Tané has invested in Bright Moments, an On-Chain Generative Art DAO. We have invested in the form of purchasing Crypto Citizens' NFT from their treasury.
We hope to contribute to the development of Bright Moments and Generative Art in the long term.
(We'd love to share more about Bright Moments, but we are sure there will be plenty of other content to go along with Tokyo's launch, so we'll leave that to you).
We would like to tell you about On-Chain Generative Art in conjunction with the Tokyo launch of Bright Moments.
- Generative Art was born in the 20th-century art stream and was on the sidelines, but when it met blockchain and NFT, it quickly became mainstream.
- Until then, the supply of digital art could not be limited, but with blockchain, the upper limit of supply can be set in a way that anyone can verify, and the scarcity of works can be guaranteed.
- Generative Art not only produces hundreds or thousands of works in code but also allows a community to form around the works as the number of collectors naturally grows. Collaboration with that collector community also creates new value.
- The amount of transactions on Artblocks, fxhash, and other platforms for generative art is huge and will continue to grow as one of the traditional art forms in the future.
What is Generative Art?
Tyler Hobbs, FIDENZA 2021
I first encountered Generative Art through Generative Art platforms such as Art Blocks and Tezos' fxhash.
Among those platforms, I remember being struck by the artwork of Tyler Hobbs. His work, Fidenza #313, was getting much attention as it was sold for $3.3M.1
Generative Art is a method of creating artwork based on a set of instructions, whether analog or computational.
It is a genre of art that emerged in the 1960s. As the art form has expanded, systems and algorithms have been used to generate content randomly.
This Generative Art has combined with blockchain technologies such as Non-Fungible Token (NFT) and has quickly gained attention. Works by prominent artists were traded at high prices during the 2020-2021 bull market and even after entering the 2022 bear market.
Sales on Artblocks, Generative Art's platform, peaked in August 2021 with a monthly transaction volume of $586M, and even in March 2023, the most recent month of the bear market, with a transaction volume of $10M.2
Traditional art players such as Christie's, Sotheby's, and others have also set up specialized divisions.
Tyler Hobbs, arguably the most well-known name in the realm of Generative Art, states in his blog.
There are so many reasons to be excited about generative art, but at the core of everything is this fundamental value:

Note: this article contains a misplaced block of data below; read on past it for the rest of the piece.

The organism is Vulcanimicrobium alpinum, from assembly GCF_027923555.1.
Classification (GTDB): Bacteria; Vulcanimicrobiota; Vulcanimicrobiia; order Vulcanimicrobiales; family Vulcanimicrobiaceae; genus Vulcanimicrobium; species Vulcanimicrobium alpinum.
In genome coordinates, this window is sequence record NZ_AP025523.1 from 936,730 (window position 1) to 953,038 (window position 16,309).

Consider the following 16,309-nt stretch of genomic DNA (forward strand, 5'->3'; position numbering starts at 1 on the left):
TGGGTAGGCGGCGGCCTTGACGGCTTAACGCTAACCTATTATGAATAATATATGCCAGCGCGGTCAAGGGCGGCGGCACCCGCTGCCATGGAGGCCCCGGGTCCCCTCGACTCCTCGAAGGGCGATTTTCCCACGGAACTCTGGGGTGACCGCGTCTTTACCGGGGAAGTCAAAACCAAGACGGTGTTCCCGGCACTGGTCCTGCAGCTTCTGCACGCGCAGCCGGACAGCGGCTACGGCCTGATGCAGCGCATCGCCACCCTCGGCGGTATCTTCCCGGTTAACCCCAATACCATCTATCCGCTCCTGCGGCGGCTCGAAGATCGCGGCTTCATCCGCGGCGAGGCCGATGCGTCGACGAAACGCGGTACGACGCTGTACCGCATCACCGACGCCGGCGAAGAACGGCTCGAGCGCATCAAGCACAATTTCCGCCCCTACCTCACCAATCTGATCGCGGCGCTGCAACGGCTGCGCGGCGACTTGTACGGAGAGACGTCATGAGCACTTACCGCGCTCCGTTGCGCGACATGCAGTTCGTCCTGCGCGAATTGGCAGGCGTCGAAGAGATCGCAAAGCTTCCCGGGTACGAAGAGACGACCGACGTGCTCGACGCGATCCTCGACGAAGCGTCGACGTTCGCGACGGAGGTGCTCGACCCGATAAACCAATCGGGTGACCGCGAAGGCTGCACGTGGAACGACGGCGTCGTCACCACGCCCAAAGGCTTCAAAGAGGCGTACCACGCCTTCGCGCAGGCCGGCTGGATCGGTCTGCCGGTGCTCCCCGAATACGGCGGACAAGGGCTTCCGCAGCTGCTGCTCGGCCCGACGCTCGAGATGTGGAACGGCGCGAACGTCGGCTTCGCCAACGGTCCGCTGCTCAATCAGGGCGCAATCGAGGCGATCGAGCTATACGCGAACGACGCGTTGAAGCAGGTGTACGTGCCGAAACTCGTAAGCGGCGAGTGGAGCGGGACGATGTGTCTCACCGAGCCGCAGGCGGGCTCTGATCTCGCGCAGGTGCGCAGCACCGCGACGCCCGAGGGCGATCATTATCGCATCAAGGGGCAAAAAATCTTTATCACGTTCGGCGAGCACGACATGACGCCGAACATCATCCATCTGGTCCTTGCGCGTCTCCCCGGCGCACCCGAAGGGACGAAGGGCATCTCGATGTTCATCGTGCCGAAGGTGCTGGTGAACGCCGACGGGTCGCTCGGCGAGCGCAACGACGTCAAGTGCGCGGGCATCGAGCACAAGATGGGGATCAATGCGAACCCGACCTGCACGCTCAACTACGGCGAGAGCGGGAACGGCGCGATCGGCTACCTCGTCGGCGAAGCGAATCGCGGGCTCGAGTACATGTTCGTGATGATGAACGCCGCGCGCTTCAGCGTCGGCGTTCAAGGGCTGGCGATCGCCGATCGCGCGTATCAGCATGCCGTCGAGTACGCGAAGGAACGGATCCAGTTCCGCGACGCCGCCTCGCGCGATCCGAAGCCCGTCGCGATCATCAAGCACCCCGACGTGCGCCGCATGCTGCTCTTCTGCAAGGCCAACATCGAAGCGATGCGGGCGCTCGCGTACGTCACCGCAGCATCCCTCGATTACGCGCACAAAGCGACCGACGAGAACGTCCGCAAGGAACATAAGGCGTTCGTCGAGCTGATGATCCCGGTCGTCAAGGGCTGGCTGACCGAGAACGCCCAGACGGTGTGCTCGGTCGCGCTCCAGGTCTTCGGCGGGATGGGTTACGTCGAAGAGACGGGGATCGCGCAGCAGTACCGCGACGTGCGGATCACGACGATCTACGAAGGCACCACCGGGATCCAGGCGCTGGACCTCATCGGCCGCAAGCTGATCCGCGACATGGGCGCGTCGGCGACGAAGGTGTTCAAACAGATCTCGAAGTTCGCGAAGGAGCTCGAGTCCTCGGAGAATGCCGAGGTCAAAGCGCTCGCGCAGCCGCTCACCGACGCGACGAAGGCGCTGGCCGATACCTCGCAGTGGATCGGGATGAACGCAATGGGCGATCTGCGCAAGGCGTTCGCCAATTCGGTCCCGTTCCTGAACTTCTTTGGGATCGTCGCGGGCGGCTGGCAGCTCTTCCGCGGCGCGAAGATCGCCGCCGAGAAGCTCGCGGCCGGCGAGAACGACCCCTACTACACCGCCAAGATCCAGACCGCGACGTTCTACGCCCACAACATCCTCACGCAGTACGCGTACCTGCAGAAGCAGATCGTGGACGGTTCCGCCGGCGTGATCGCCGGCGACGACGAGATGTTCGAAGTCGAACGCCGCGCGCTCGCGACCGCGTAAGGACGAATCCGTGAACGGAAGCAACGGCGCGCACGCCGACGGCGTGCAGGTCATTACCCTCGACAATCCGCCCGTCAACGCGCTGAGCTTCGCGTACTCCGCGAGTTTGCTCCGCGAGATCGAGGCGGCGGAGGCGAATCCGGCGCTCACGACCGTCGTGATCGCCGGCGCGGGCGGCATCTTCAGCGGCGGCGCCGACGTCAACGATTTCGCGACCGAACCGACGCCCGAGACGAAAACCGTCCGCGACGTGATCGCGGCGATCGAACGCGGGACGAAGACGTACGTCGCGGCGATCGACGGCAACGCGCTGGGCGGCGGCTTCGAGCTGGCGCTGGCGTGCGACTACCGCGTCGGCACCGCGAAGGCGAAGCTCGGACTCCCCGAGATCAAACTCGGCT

generative art is truly working with the essence of what shapes our new digital worlds. Coding is the key.
Our future lives will be built with it. The artistic exploration of code and how it can be re-imagined, re-examined, and re-purposed is critical if we wish to build a healthy, human experience in the non-physical landscapes to come.
Generative art is one step in that direction, and one that feels more important to me every day.
THE IMPORTANCE OF GENERATIVE ART
WHY Is On-Chain Generative Art Important?
Blockchain guarantees scarcity
Blockchain makes it possible to cap the supply of digital art.
This has made it possible to guarantee the scarcity of artworks. This was an epoch-making event that completely changed the value of digital art.
The Power of a Spontaneous Community
Generative Art can generate hundreds or thousands of artworks through coding. Because of the large number of works, a community of collectors naturally forms.
Until then, artworks were collected and stored at home or in vaults, and could only be seen by a small group of people.
However, the artwork is freely available for all to see on the on-chain, so many people can view it, and artists and collectors who own the same work can quickly connect.
Many examples have emerged of collectors cooperating to support artists or artists owning works by other artists, connecting and developing into collaborations.
Supporting long-term activities
Most NFT projects, such as Profile Picture (pfp), sell 10,000 NFTs momentarily. Few of them continue their activities on an ongoing basis, and many cease or lose momentum.
Generative Art is centered on the artist who created the work, and his or her continued creative activity is the source of the value of the NFTs to which the work is tied.
We believe that On-Chain Generative Art will grow significantly in the medium to long term.
Artists and Works of On-Chain Generative Art
The following is a list of representative artists and works of On-Chain Generative Art.
Autoglyphs is the first "on-chain" generative art on the Ethereum blockchain, created by Larva Labs, creator of CryptoPunks and a significant contributor to the historical and cultural significance of the NFT.3
The artwork is created from code when the user mints it, and the smart contract does all the work of recording ownership. They describe the significance of this work as follows.
Importantly, we no longer control the code that generates the art, nor the code that manages the ownership of the glyphs.
This is a crucial difference from art that is editioned and sold by artists and galleries.
It allows for long-term assurance of ownership, provenance, and edition size, independent of any central authority. Autoglyphs
Chromie Squiggle #574
Chrommie Squiggle is a piece of Generative Art created by Artblocks founder Snowfo; it is also used in the Artblocks logo.
It is also one of the most famous pieces of Generative Art, with pieces selling for a few millions of dollars.
This is because when Snowfro launched Artblocks, Artblocks was the world's first On-Chain Generative Art marketplace.
(There is an exciting story about how he sold the rarest of CryptoPunks, Zombie's NFT, to a developer for only $200 to raise funds for development...4)